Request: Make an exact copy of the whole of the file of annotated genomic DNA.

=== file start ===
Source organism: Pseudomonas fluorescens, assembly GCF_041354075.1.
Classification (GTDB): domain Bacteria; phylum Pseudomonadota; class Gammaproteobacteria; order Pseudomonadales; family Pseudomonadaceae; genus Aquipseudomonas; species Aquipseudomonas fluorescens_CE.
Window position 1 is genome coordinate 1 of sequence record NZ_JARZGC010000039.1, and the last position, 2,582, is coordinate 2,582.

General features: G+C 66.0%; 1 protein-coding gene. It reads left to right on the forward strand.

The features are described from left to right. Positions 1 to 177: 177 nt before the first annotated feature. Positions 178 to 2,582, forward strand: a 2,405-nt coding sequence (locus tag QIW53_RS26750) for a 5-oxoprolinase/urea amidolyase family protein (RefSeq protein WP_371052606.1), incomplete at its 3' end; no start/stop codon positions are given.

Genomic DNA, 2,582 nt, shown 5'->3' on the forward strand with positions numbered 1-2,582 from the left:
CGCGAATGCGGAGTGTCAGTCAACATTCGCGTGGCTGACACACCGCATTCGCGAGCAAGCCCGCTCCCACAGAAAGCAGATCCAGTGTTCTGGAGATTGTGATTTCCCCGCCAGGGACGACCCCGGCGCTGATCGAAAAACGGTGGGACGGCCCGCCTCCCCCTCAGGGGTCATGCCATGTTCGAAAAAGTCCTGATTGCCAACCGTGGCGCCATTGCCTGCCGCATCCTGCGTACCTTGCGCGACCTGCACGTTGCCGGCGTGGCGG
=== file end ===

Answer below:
Source organism: Pseudomonas fluorescens, assembly GCF_041354075.1.
Classification (GTDB): domain Bacteria; phylum Pseudomonadota; class Gammaproteobacteria; order Pseudomonadales; family Pseudomonadaceae; genus Aquipseudomonas; species Aquipseudomonas fluorescens_CE.
Window position 1 is genome coordinate 1 of sequence record NZ_JARZGC010000039.1, and the last position, 2,582, is coordinate 2,582.

General features: G+C 66.0%; 1 protein-coding gene. It reads left to right on the forward strand.

The features are described from left to right. Positions 1 to 177: 177 nt before the first annotated feature. Positions 178 to 2,582, forward strand: a 2,405-nt coding sequence (locus tag QIW53_RS26750) for a 5-oxoprolinase/urea amidolyase family protein (RefSeq protein WP_371052606.1), incomplete at its 3' end; no start/stop codon positions are given.

Genomic DNA, 2,582 nt, shown 5'->3' on the forward strand with positions numbered 1-2,582 from the left:
CGCGAATGCGGAGTGTCAGTCAACATTCGCGTGGCTGACACACCGCATTCGCGAGCAAGCCCGCTCCCACAGAAAGCAGATCCAGTGTTCTGGAGATTGTGATTTCCCCGCCAGGGACGACCCCGGCGCTGATCGAAAAACGGTGGGACGGCCCGCCTCCCCCTCAGGGGTCATGCCATGTTCGAAAAAGTCCTGATTGCCAACCGTGGCGCCATTGCCTGCCGCATCCTGCGTACCTTGCGCGACCTGCACGTTGCCGGCGTGGCGG